Skepticism and Sanction: The Benefits of Rejecting Moral Responsibility

Law and Philosophy 31 (5):477-493 (2012)
Abstract
It is sometimes objected that we cannot adopt skepticism about moral responsibility, because the criminal justice system plays an indispensable social function. In this paper, I examine the implications of moral responsibility skepticism for the punishment of those convicted of crime, with special attention to recent arguments by Saul Smilansky. Smilansky claims that the skeptic is committed to fully compensating the incarcerated for their detention, and that this compensation would both be too costly to be practical and would remove the deterrent function from incarceration. I argue that the skeptic is not committed to full compensation of the offender, and that the costs of such compensation would in any case be far smaller than Smilansky thinks. In fact, I claim, the costs of the criminal justice system to which the skeptic is committed might be very much lower than the costs – economic, social and moral – we currently pay as a consequence of our system of punishment.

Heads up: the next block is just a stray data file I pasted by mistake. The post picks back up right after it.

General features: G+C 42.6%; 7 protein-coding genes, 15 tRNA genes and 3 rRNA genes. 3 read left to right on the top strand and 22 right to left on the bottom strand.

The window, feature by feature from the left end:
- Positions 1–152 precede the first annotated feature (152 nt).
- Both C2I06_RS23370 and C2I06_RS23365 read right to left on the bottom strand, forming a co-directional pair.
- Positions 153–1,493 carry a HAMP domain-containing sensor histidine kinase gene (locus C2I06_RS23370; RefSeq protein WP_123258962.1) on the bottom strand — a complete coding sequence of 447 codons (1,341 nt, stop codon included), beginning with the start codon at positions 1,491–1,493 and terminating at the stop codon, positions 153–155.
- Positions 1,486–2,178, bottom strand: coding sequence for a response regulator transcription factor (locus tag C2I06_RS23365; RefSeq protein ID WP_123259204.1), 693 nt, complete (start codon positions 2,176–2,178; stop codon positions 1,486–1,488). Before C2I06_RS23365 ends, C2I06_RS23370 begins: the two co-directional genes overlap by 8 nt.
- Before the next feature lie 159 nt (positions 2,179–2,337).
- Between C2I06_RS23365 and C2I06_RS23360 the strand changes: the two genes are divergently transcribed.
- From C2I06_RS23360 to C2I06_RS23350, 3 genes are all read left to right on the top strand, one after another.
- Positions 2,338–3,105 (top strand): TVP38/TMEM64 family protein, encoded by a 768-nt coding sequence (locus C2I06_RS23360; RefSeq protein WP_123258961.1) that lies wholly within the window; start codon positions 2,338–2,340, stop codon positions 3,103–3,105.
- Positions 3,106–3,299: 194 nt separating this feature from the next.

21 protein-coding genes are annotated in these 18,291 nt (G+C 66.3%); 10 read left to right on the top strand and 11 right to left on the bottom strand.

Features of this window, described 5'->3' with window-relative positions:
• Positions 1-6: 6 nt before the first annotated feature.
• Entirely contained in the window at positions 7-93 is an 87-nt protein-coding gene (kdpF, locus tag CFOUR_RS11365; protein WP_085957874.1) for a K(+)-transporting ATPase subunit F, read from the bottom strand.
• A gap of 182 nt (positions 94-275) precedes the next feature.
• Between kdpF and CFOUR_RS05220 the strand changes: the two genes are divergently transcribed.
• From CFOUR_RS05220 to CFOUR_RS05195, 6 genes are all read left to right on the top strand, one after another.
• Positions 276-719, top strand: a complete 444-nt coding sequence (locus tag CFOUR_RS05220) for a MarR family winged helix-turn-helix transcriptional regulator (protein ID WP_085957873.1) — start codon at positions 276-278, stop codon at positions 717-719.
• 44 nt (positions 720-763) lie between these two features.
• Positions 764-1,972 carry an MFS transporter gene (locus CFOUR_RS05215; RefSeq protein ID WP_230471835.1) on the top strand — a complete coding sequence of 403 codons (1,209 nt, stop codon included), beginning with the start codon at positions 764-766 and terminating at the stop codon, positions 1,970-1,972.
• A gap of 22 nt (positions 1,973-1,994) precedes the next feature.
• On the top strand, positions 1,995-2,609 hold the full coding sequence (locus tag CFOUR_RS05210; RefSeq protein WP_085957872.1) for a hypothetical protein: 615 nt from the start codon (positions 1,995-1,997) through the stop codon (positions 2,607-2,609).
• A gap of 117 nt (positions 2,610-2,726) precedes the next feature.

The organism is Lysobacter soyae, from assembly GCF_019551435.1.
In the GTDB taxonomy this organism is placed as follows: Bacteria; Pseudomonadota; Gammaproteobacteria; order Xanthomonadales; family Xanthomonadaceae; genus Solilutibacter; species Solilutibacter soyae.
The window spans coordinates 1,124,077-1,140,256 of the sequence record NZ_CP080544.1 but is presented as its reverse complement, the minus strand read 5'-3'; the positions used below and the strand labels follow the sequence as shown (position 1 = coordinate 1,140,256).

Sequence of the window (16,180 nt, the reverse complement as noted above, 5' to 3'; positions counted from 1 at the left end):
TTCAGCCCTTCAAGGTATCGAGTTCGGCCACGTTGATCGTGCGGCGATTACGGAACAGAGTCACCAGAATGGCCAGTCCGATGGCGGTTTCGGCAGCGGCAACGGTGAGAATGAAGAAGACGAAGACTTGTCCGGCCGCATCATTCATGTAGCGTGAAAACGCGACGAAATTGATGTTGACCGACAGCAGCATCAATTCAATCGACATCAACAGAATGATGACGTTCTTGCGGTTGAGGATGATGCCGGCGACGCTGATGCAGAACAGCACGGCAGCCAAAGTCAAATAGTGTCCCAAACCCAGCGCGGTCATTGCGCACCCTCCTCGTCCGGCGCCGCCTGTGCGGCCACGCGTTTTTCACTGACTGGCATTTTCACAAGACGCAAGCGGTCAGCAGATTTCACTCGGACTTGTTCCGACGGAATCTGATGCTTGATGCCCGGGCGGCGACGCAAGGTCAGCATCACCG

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References found in this work BETA
Neil Levy (2007). The Responsibility of the Psychopath Revisited. Philosophy, Psychiatry, and Psychology 14 (2):pp. 129-138.

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Carl Knight (2011). Responsibility, Desert, and Justice. In Carl Knight & Zofia Stemplowska (eds.), Responsibility and Distributive Justice. Oxford University Press.
James Fieser (1989). Is Hume a Moral Skeptic? Philosophy and Phenomenological Research 50 (1):89-105.
Neil Levy (2007). The Responsibility of the Psychopath Revisited. Philosophy, Psychiatry, and Psychology 14 (2):pp. 129-138.
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